...and somewhere between slipping on my linen pants and watching my little gymnast do a tumble, I heard the pilot...
...Welcome to Italy.
And now that I know I beat the odds and went to Italy and can go there anytime I please, I'm fine to settle back into the comforts of Holland.
And, for the record, look what shoes I'm wearing today...
See what those soles are made of? That's right. Wood, my friends. If I'm wearin' wood shoes, I'm gunna style 'em up and do it my way.
...and a few pics...
Reading Books to Little Sister in the Morning...
Playing Hide-and-go-Seek with friends...
P.S. I will answer some F.A.Q.'s in next post re: baby knits and such.
Tuesday, February 23, 2010
Today was one of those days.
Where wacked-out hormones blend with exhaustion, the tail-end of sickness and an incredibly emotional month to brew this lovely shade of gray.
I knew these setbacks would come. And I cried. And slept. And struggled to be patient and hide my pain from my little blonde free-spirit who wanted to read books and water flowers.
I dreaded Nella's afternoon doctor appointment today because I thought the onslaught of info would begin...the hardships, the differences, the therapy, the scary things I didn't want to hear.
I cried on the phone with my sister on the way there. And then Lainey fell asleep in the car and I forgot the stroller and I couldn't bear waking up her tired little soul for her little sister's appointment. So, I schlepped her sleeping body over my shoulder, twisting uncomfortably to keep her head from falling and balancing a diaper bag and carseat with 7 pounds and 4 ounces of baby in the other arm. And then I walked through a parking lot, breathing heavy and chanting to the rhythm of my jeweled sandals hitting the pavement...I'm a rockstar. I'm a rockstar. I'm a rockstar.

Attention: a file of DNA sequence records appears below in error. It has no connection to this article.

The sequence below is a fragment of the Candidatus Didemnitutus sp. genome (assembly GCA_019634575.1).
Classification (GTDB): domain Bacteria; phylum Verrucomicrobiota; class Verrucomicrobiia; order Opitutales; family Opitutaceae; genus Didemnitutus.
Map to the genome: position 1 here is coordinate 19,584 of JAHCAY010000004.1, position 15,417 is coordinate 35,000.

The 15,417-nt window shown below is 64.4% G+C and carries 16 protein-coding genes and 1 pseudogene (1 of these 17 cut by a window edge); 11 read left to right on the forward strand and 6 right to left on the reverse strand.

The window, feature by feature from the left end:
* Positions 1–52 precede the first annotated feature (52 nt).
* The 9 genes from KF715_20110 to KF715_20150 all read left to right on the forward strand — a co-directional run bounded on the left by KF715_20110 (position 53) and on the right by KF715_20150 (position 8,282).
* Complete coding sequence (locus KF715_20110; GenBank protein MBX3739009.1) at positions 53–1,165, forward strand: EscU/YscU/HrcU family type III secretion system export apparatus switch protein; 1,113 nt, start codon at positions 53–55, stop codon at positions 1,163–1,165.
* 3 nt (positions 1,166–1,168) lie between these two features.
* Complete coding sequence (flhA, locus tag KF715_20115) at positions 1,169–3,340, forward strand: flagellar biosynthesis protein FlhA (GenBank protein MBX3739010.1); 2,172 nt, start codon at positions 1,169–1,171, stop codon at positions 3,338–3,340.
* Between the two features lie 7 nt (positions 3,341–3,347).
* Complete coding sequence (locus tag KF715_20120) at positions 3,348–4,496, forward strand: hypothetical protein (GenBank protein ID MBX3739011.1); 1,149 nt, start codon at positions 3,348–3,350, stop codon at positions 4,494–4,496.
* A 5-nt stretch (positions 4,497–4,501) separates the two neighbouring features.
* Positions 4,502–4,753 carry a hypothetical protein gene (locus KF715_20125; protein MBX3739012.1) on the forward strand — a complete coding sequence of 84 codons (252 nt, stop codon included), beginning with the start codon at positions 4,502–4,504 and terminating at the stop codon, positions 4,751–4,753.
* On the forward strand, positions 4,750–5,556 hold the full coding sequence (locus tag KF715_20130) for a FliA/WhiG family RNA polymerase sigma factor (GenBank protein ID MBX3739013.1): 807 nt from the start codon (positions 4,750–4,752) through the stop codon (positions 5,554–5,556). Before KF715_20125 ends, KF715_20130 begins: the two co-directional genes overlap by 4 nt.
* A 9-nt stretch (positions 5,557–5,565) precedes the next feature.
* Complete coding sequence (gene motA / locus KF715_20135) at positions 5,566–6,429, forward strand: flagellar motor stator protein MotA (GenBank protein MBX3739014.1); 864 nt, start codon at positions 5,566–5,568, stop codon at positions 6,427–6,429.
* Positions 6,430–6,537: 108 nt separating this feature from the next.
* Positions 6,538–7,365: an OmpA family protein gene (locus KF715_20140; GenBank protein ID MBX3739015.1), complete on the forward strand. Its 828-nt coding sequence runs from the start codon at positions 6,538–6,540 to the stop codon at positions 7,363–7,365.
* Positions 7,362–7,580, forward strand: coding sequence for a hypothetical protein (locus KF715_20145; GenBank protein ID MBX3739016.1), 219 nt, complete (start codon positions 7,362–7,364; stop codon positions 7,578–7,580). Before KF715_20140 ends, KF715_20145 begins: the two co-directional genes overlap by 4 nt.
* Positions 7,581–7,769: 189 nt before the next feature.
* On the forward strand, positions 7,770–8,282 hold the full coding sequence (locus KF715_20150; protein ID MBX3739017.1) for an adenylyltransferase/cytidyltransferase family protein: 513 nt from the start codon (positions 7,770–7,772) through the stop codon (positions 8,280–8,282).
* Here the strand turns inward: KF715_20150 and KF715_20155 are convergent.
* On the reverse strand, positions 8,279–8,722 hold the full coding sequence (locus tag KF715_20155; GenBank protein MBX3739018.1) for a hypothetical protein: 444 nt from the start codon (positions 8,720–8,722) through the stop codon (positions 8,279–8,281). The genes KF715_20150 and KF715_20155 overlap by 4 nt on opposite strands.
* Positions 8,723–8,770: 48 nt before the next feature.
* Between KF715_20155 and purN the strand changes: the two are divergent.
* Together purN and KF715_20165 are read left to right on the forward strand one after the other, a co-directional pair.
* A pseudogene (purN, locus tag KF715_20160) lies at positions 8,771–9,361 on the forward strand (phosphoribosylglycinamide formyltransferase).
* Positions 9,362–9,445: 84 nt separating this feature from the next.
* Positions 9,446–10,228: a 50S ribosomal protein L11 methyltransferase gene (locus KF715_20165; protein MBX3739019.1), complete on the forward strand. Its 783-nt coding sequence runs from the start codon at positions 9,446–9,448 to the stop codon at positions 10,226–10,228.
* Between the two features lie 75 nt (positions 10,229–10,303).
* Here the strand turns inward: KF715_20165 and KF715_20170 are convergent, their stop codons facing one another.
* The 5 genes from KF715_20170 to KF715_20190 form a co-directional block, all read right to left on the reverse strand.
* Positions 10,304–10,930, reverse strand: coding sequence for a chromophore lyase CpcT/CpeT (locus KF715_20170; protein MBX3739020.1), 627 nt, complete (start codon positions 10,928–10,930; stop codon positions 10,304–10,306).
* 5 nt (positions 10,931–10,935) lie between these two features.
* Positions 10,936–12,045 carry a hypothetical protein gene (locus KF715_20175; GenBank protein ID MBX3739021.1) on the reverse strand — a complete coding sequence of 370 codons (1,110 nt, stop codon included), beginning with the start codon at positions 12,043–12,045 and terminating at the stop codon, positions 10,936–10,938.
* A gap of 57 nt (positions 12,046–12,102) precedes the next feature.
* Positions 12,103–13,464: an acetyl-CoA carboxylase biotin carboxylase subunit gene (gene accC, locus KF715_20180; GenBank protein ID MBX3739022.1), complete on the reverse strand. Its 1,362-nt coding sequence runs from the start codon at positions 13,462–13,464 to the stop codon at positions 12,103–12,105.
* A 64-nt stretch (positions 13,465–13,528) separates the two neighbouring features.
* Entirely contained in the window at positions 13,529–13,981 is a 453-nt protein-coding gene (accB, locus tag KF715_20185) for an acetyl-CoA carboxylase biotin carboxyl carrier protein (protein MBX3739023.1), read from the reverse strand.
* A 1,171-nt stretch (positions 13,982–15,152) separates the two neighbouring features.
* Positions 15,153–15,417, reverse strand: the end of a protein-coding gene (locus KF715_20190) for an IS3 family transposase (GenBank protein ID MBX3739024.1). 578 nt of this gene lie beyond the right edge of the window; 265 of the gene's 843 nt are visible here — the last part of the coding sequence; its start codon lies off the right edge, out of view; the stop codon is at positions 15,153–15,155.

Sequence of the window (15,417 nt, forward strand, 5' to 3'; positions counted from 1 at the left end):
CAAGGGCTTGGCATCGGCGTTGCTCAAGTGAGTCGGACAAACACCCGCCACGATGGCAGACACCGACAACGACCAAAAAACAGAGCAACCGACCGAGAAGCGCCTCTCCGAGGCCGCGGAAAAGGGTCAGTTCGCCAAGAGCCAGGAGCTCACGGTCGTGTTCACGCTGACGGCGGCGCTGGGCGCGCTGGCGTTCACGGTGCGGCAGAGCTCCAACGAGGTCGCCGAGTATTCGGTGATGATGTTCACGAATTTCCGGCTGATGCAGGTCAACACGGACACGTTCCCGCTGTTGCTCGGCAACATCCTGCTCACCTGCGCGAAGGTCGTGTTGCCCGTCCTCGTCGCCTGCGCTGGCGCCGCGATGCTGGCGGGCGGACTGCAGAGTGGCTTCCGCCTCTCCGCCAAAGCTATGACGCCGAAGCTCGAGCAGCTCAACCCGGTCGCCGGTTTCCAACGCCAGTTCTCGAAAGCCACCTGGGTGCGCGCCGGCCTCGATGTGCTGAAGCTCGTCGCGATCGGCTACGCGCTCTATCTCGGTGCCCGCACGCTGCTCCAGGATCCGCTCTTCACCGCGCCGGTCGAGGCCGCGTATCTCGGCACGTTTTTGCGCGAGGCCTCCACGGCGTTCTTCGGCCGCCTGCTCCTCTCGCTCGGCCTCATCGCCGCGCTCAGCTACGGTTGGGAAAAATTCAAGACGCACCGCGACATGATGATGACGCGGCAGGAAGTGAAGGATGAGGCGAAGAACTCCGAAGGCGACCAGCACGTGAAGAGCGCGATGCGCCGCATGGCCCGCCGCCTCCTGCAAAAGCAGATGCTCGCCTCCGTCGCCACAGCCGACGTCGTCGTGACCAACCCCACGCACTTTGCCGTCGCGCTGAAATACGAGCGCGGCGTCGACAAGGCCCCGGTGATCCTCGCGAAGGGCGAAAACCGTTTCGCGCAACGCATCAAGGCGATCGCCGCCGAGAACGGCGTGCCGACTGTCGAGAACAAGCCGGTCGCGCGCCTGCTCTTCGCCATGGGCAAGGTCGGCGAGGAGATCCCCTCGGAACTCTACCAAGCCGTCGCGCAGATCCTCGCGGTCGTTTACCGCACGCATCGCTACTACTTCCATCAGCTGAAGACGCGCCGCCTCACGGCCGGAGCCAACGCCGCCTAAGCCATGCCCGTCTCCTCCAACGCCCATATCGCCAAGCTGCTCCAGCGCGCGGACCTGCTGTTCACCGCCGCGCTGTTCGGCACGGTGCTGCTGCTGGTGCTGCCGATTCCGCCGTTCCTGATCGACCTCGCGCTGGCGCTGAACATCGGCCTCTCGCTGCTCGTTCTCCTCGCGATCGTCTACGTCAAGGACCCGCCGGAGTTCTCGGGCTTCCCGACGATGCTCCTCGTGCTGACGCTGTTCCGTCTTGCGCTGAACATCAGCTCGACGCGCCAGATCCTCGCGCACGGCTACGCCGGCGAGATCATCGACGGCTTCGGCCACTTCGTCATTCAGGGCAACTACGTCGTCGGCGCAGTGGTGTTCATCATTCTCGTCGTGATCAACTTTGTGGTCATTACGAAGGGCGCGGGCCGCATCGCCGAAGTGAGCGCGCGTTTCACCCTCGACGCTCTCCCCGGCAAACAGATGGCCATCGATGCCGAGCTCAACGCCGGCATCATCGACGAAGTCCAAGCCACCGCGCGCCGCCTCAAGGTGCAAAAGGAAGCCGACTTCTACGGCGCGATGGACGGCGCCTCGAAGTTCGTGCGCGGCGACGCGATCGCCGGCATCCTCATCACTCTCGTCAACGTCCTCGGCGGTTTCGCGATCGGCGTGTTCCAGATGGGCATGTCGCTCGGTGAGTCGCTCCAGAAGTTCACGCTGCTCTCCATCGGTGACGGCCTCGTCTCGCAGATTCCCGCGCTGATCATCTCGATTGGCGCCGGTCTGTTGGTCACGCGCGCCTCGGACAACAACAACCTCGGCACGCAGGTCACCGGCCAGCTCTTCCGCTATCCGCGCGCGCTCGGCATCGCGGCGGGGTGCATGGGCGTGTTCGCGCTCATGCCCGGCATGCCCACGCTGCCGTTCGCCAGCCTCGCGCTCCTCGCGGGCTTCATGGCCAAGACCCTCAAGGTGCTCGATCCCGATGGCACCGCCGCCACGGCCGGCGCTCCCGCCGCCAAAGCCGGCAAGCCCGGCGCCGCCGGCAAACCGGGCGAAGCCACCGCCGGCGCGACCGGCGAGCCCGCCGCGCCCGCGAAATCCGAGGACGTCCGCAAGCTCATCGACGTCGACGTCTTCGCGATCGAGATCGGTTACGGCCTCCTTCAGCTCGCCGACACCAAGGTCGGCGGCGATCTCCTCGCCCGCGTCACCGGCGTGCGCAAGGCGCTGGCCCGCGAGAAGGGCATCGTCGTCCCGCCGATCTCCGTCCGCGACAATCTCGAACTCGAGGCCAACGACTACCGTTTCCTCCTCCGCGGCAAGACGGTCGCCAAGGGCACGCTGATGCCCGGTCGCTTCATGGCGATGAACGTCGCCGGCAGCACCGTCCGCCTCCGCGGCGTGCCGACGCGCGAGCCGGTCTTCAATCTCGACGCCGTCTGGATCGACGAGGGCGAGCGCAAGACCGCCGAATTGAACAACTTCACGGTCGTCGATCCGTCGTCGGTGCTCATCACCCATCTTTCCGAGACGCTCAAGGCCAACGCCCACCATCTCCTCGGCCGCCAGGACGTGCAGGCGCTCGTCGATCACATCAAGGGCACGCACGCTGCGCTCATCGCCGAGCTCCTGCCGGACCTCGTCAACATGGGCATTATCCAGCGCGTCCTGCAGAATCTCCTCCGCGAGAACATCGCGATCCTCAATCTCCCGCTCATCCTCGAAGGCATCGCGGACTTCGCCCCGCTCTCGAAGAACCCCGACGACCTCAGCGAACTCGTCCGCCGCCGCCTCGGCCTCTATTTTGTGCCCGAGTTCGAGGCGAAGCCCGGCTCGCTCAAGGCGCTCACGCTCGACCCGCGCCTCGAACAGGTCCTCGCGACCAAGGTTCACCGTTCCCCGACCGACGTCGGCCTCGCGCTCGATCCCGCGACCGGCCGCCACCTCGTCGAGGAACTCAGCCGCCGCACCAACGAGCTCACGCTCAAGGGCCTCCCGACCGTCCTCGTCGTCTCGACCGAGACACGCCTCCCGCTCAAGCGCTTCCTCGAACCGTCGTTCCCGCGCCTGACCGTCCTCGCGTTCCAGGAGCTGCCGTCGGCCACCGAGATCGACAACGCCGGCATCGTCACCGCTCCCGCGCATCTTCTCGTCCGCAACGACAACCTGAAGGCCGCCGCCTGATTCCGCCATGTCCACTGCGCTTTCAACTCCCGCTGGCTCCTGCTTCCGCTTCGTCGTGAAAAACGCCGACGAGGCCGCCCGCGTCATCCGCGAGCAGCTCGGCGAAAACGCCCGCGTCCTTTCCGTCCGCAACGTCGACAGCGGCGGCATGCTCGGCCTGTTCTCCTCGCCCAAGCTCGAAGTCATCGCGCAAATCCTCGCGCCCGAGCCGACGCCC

In the midst of my pain and sadness in life, my sarcasm often brews. I usually don't mean what I say, but I say it because it feels good and the wit it takes to concoct something halfway funny and caustic distracts the part of my brain that feels pain. And because I'm sad, I usually don't feel guilty for biting satire.
Which is why I didn't feel bad when I said "F#@! Holland" today or "I hate wooden shoes."
My sister always says exactly the right thing when I call her crying. She knows when to cry with me and she knows when I need to stop. Today, my Obi Won had good things to say.
"The very first line in The Road Less Traveled," she told me, "says...
...Life is Difficult. This is a great truth, one of the greatest truths. Once we truly know that life is difficult--once we truly understand and accept it--then life is no longer difficult. Because once it is accepted, the fact that life is difficult no longer matters."
Oh, the truth.
And, though I may have cursed wooden shoes and Holland, I came to the realization that, in any parenting situation, there are a thousand Holland situations. And a thousand Italys too. (Warning: Going into far-fetched Analogy Zone. Hang on.) And there's air traffic control monitoring this constant stream of flights, for any given child, that take off and land in both the beautiful expected and the unknown lands where we must search for beauty. Perfectly "normal" children with 46 chromosomes take their parents to Holland. When girls grow up and tell their moms they aren't having children, thus crushing grandchild dreams. When boys choose art over football and disappoint their fathers. When children move away and don't come home for Christmas. When girls become teenagers and slam doors and call their mothers b-words.